The record before the Court establishes that, in early fall of 1986, some 19 months after Nelson's operation, the local chapter of the Red Cross informed Nelson's physician at Georgetown that the donor of one of the units of blood with which Nelson had been transfused in February, 1985, had subsequently tested positive for the HIV antibody. The physician in turn notified Nelson, who met in person with the doctor on October 3rd, was tested himself, and told on October 10th that he, too, had tested HIV positive.
Nelson was not expressly told, to be sure, that anyone had been at fault; but then neither was he encouraged to believe that what had happened was unpreventable: an Act of God; an "accident;" or mere misfortune.
In April, 1987, Nelson began to exhibit the first symptoms of AIDS-related complex -- enlarged lymph nodes, and a T-4 cell count decline -- which the doctor explained to him as being the beginning of the progression of his infection to AIDS. By the spring of 1990 Nelson had developed AIDS, and many of its related debilities, and he died, aged 64, of an AIDS encephalopathy on March 15, 1991. (Deposition of Ronald A. Sacher, M.D. of October 29, 1992, and exhibits to the Memoranda of Law).
The District of Columbia Survival Statute, D.C. Code § 16-2701 (1981) saves an extant right of action "in whose favor it has accrued for any cause" for posthumous enforcement by a decedent's estate. If the "cause" is a personal injury done to the decedent while he was alive, the "right of action" is governed for limitations purposes by D.C. Code § 12-301(8) (1981), which provides that such actions "may not be brought after the expiration of [three years] from the time the right to maintain the action accrues." Estate of Chappelle v. Sanders, 442 A.2d 157, 158 (D.C. 1982). Under controlling District of Columbia precedents the right to maintain an action for injury to the person "accrues" when "injury result[s]" from a prospective defendant's wrongful conduct. See Hanna v. Fletcher, 97 U.S. App. D.C. 310, 231 F.2d 469, 472 (D.C. Cir.), cert. denied, 351 U.S. 989 (1956). But when "the fact of injury [is] not readily apparent and . . . might not become apparent for several years after the incident causing injury has occurred," Ehrenhaft v. Malcolm Price, Inc., 483 A.2d 1192, 1201 (D.C. 1984), the District of Columbia courts follow the "discovery rule" by which the limitations period will not commence to run until the injury ought to be apparent, or "when the plaintiff knows or through the exercise of due diligence should have known of the injury." Burns v. Bell, 409 A.2d 614, 617 (D.C. 1979).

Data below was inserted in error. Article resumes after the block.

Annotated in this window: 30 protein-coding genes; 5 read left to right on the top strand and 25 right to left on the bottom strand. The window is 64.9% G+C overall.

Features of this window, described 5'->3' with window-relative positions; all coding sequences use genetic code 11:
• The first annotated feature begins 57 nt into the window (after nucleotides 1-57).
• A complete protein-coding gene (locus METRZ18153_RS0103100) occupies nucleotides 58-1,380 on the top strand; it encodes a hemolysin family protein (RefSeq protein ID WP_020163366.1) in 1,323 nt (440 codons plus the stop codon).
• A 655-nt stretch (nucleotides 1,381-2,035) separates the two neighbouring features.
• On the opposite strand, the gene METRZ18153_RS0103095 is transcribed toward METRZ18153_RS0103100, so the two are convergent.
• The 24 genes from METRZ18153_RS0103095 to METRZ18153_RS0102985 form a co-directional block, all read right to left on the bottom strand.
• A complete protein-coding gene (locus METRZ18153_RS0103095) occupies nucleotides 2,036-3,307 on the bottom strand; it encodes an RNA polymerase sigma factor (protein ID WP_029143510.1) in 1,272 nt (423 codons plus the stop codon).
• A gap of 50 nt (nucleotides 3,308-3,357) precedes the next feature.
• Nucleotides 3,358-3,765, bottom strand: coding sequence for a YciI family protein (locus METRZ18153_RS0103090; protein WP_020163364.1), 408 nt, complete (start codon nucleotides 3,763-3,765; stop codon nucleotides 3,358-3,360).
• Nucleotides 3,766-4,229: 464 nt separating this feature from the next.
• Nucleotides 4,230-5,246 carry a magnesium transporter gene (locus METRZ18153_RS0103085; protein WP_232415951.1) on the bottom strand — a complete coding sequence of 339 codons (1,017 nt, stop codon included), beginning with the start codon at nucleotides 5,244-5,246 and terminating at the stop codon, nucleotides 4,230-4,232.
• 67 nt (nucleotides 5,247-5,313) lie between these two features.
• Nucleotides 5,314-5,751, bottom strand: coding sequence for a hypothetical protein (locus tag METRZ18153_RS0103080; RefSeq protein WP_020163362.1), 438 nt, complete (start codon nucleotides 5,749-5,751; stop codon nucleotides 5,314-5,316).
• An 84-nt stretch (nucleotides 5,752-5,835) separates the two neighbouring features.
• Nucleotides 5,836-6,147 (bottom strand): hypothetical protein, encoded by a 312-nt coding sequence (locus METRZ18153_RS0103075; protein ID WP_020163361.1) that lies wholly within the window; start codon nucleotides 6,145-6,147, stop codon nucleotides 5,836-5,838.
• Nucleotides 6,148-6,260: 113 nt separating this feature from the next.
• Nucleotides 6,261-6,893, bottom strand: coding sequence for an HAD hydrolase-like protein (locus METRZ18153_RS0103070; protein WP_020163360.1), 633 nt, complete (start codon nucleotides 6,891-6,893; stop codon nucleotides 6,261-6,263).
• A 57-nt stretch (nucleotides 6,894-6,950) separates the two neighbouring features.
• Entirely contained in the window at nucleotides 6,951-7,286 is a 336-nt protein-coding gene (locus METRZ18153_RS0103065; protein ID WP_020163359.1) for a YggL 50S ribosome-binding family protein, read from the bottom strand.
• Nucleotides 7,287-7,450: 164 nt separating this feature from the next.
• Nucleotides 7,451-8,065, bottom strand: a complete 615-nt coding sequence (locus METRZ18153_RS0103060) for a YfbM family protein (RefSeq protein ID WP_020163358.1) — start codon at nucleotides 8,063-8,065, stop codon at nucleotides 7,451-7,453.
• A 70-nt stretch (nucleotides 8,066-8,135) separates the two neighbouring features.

Defendants concede that the elder Nelson, plaintiff's decedent, did not "know" of the contaminated transfusion immediately -- indeed, neither did they -- but they assert that in October, 1986, he learned all he needed to know about it in order to start the statutory period running. Yet he refrained for undisclosed reasons from commencing an action to recover for it even through the torment of his terminal illness and death more than four years later. Thus, they contend, his right to maintain ...